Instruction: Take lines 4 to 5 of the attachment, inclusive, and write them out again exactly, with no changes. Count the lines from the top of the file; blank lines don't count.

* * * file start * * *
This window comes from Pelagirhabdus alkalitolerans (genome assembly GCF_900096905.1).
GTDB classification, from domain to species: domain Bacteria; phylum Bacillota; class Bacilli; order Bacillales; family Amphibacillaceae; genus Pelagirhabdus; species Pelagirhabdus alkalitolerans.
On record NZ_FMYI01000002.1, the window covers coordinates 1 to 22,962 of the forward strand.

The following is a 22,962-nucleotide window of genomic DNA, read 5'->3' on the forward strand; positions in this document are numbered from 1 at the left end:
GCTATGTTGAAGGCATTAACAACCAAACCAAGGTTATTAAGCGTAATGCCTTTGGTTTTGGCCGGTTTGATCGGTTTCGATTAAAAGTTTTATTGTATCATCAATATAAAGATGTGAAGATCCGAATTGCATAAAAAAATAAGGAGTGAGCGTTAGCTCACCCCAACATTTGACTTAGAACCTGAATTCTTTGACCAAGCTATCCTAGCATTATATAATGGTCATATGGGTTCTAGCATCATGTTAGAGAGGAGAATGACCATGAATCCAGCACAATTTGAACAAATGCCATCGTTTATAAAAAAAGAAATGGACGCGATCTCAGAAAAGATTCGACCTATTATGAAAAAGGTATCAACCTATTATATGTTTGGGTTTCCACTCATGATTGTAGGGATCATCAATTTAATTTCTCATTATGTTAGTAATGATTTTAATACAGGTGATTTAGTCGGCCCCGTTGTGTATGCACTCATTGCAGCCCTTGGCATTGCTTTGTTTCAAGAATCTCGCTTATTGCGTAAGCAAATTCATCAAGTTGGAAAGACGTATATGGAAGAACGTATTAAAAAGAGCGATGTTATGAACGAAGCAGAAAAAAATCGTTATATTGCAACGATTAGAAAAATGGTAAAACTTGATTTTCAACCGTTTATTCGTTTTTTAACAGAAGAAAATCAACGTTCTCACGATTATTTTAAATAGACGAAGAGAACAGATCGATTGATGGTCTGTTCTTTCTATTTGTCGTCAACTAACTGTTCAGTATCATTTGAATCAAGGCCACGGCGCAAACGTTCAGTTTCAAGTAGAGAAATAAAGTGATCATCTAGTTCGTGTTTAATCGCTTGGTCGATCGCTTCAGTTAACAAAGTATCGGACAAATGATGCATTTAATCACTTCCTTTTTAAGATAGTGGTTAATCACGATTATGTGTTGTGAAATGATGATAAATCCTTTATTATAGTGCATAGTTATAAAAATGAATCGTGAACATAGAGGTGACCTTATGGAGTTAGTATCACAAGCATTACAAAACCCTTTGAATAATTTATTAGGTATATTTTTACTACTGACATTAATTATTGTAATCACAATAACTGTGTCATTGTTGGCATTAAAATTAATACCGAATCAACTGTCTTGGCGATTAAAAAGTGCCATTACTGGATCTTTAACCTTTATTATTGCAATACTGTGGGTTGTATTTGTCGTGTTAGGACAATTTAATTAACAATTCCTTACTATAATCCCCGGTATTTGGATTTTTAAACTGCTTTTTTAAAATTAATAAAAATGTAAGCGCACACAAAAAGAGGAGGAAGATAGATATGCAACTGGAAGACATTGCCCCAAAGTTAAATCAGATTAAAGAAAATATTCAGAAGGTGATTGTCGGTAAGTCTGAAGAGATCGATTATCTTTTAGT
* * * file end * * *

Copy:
The following is a 22,962-nucleotide window of genomic DNA, read 5'->3' on the forward strand; positions in this document are numbered from 1 at the left end:
GCTATGTTGAAGGCATTAACAACCAAACCAAGGTTATTAAGCGTAATGCCTTTGGTTTTGGCCGGTTTGATCGGTTTCGATTAAAAGTTTTATTGTATCATCAATATAAAGATGTGAAGATCCGAATTGCATAAAAAAATAAGGAGTGAGCGTTAGCTCACCCCAACATTTGACTTAGAACCTGAATTCTTTGACCAAGCTATCCTAGCATTATATAATGGTCATATGGGTTCTAGCATCATGTTAGAGAGGAGAATGACCATGAATCCAGCACAATTTGAACAAATGCCATCGTTTATAAAAAAAGAAATGGACGCGATCTCAGAAAAGATTCGACCTATTATGAAAAAGGTATCAACCTATTATATGTTTGGGTTTCCACTCATGATTGTAGGGATCATCAATTTAATTTCTCATTATGTTAGTAATGATTTTAATACAGGTGATTTAGTCGGCCCCGTTGTGTATGCACTCATTGCAGCCCTTGGCATTGCTTTGTTTCAAGAATCTCGCTTATTGCGTAAGCAAATTCATCAAGTTGGAAAGACGTATATGGAAGAACGTATTAAAAAGAGCGATGTTATGAACGAAGCAGAAAAAAATCGTTATATTGCAACGATTAGAAAAATGGTAAAACTTGATTTTCAACCGTTTATTCGTTTTTTAACAGAAGAAAATCAACGTTCTCACGATTATTTTAAATAGACGAAGAGAACAGATCGATTGATGGTCTGTTCTTTCTATTTGTCGTCAACTAACTGTTCAGTATCATTTGAATCAAGGCCACGGCGCAAACGTTCAGTTTCAAGTAGAGAAATAAAGTGATCATCTAGTTCGTGTTTAATCGCTTGGTCGATCGCTTCAGTTAACAAAGTATCGGACAAATGATGCATTTAATCACTTCCTTTTTAAGATAGTGGTTAATCACGATTATGTGTTGTGAAATGATGATAAATCCTTTATTATAGTGCATAGTTATAAAAATGAATCGTGAACATAGAGGTGACCTTATGGAGTTAGTATCACAAGCATTACAAAACCCTTTGAATAATTTATTAGGTATATTTTTACTACTGACATTAATTATTGTAATCACAATAACTGTGTCATTGTTGGCATTAAAATTAATACCGAATCAACTGTCTTGGCGATTAAAAAGTGCCATTACTGGATCTTTAACCTTTATTATTGCAATACTGTGGGTTGTATTTGTCGTGTTAGGACAATTTAATTAACAATTCCTTACTATAATCCCCGGTATTTGGATTTTTAAACTGCTTTTTTAAAATTAATAAAAATGTAAGCGCACACAAAAAGAGGAGGAAGATAGATATGCAACTGGAAGACATTGCCCCAAAGTTAAATCAGATTAAAGAAAATATTCAGAAGGTGATTGTCGGTAAGTCTGAAGAGATCGATTATCTTTTAGT